Heart failure, also known as congestive heart failure occurs when the heart muscle is unable to pump enough blood to meet the body's blood and oxygen demands. When this occurs, blood frequently backs up and fluid can accumulate in the lungs, causing shortness of breath.
Symptoms of heart failure:
- Signs and symptoms of heart failure may include:
- Shortness of breath during physical activity or when lying down
- Weakness and fatigue
- Legs, ankles, and feet swelling
- A fast or irregular heartbeat
- Exercise capacity has been reduced.
- Coughing or wheezing that is persistent, with white or pink bloody mucus
- Swelling of the abdomen
- Rapid weight gain due to fluid retention
- loss of appetite and Nausea
- Difficulty concentrating or a loss of alertness
- If heart failure is caused by a heart attack, you may experience chest pain.
Causes and Risk factors of Heart Failure:
- Coronary artery disease
- Heart valve disease
- High blood pressure.
- Irregular heartbeats
- Congenital heart disease( Heart defects from birth)
- Alcohol use
- Smoking or using tobacco
- Genetic heart diseases
- Reactions due to allergies
- Any disease that affects the entire body
- Clots of blood in the lungs
- Infections that are severe
- Taking certain medications
Heart Failure Types:
- Left-sided heart failure - Causes fluid to build up in the lungs, resulting in shortness of breath.
- Right-sided heart failure- Swelling can result from fluid backing up into the abdomen, legs, and feet.
- Systolic heart failure - The heart does not pump efficiently and does not contract properly between heartbeats.
- Diastolic heart failure - Technically known as "heart failure with preserved ejection fraction," is a condition in which the lower left chamber of the heart (left ventricle) is unable to fill properly with blood during the diastolic phase, resulting in a reduction in the amount of blood pumped out to the body.
Diagnosis for Heart Failure:
- Examinations of the blood
- Electrocardiogram (ECG)
- The stress test
- Computerized tomography (CT) scan of the heart
- Magnetic resonance imaging (MRI)
- Coronary angiography
Prevention of Heart Failure:
The key to avoiding heart failure is to lower your risk factors. Many of the risk factors for heart disease can be reduced or eliminated by adopting a healthy lifestyle and taking the medications prescribed by your doctor.
You can help prevent heart failure by making the following lifestyle changes:
- Say no to smoking
- Controlling certain conditions, such as hypertension and diabetes
- Maintaining physical activity
- Consuming nutritious foods
- Keeping a healthy weight
- Managing and reducing stress level
Heart Failure Treatment:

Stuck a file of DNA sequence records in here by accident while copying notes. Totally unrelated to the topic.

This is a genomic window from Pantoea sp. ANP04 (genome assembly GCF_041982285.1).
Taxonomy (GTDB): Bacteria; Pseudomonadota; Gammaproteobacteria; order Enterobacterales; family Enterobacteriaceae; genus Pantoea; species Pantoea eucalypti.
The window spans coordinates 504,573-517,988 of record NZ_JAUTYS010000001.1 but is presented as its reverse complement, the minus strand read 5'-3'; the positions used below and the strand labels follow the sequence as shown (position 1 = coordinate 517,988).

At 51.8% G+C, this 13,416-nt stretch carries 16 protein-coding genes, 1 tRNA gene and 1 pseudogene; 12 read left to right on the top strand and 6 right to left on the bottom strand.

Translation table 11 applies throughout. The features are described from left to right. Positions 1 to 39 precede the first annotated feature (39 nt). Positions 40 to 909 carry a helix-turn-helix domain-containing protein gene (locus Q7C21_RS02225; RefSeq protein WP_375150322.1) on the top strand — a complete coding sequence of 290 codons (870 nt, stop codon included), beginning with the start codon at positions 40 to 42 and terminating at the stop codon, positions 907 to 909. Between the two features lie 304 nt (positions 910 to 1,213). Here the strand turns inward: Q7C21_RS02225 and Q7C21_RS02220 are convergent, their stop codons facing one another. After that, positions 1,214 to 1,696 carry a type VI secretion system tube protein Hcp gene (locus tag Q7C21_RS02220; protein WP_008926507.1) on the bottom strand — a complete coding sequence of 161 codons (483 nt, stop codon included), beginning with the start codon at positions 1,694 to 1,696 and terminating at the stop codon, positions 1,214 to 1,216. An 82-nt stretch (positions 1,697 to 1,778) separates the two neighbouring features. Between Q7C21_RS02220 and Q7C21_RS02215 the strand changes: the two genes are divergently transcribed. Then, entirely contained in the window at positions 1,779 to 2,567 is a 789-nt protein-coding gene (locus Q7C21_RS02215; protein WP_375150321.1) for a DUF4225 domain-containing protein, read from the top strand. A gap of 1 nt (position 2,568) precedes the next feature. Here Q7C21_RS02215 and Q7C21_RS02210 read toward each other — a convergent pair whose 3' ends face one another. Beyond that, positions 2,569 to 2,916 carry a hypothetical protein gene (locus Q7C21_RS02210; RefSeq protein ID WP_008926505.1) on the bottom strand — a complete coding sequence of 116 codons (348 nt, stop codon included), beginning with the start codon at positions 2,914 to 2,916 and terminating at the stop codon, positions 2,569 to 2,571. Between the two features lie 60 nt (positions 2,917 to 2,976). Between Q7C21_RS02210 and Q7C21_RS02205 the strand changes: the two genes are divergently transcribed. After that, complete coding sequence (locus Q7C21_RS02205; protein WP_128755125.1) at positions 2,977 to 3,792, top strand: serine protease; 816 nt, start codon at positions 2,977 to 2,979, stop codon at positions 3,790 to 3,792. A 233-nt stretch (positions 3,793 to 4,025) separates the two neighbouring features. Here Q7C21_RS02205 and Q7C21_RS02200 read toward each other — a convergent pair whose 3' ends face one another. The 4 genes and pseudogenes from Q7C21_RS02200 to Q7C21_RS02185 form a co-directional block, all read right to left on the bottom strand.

- Medication - Heart failure is typically treated with a combination of medications. You may need to take one or more medications to treat underlying diseases
- Coronary bypass surgery – If your heart failure is caused by severely blocked arteries, your doctor may recommend coronary artery bypass surgery. A healthy blood vessel from your leg, arm, or chest is taken and connected below and above the blocked arteries in your heart. The new pathway increases blood flow to the heart muscle.
- Repair or replacement of a heart valve- If a faulty heart valve is causing your heart failure, your doctor may advise you to repair or replace the valve. Surgeons can repair the valve by reattaching valve flaps or removing excess valve tissue, allowing the leaflets to close tightly. Repairing the valve may include tightening or replacing the ring that surrounds the valve.
Heart valve repair or replacement can be performed as open-heart surgery, minimally invasive surgery, or as a heart procedure utilising flexible tubes known as catheters (cardiac catheterization).
- Implantable cardioverter-defibrillators (ICDs) - An ICD is used to prevent complications from heart failure. It is not a treatment for heart failure. An ICD, or implantable cardioverter defibrillator, is a device similar to a pacemaker. It is implanted beneath your skin in your chest, with wires leading through your veins and into your heart.
The ICD monitors the heart rhythm. If your heart begins to beat at a dangerous rhythm or if it stops, the ICD attempts to pace or shock it back into normal rhythm. An ICD can also act as a pacemaker, increasing the rate of your heart if it is too slow.
- Cardiac Resynchronization Therapy (CRT) - This therapy assists the heart chambers in pumping blood efficiently and uniformly.
- Mechanical Circulatory Support (MCS) - Ventricular assist devices (VADs) can be implanted in the abdomen and linked to the heart to keep blood pumping and flowing through the body tissues. It is especially beneficial in improving survival and quality of life in patients awaiting a heart transplant and/or those with end-stage heart failure who are not transplant candidates.
- A heart transplant is performed - Some people have such severe heart failure that surgery or medications are ineffective. These people may need to have their hearts replaced with a healthy donor heart.
A heart transplant is not the best treatment for everyone. A team of doctors at a transplant centre will evaluate you to see if the procedure is safe and beneficial for you.
Aakash Healthcare is one of Delhi's best heart centres. Heart defects, congenital heart disease, pulmonary heart failure, and coronary artery diseases are among the conditions we treat.
The Institute is a one-stop destination for chronic heart failure treatment and surgical management of diseases of the heart, lungs, and blood vessels, with a dedicated team of world-class experts and state-of-the-art operation theatres, catheterization labs, and other cardiac care technologies. If you are living in Delhi and looking for best option for congestive heart failure surgery, or acute heart failure treatment, book an appointment today and consult the best clinicians of Delhi.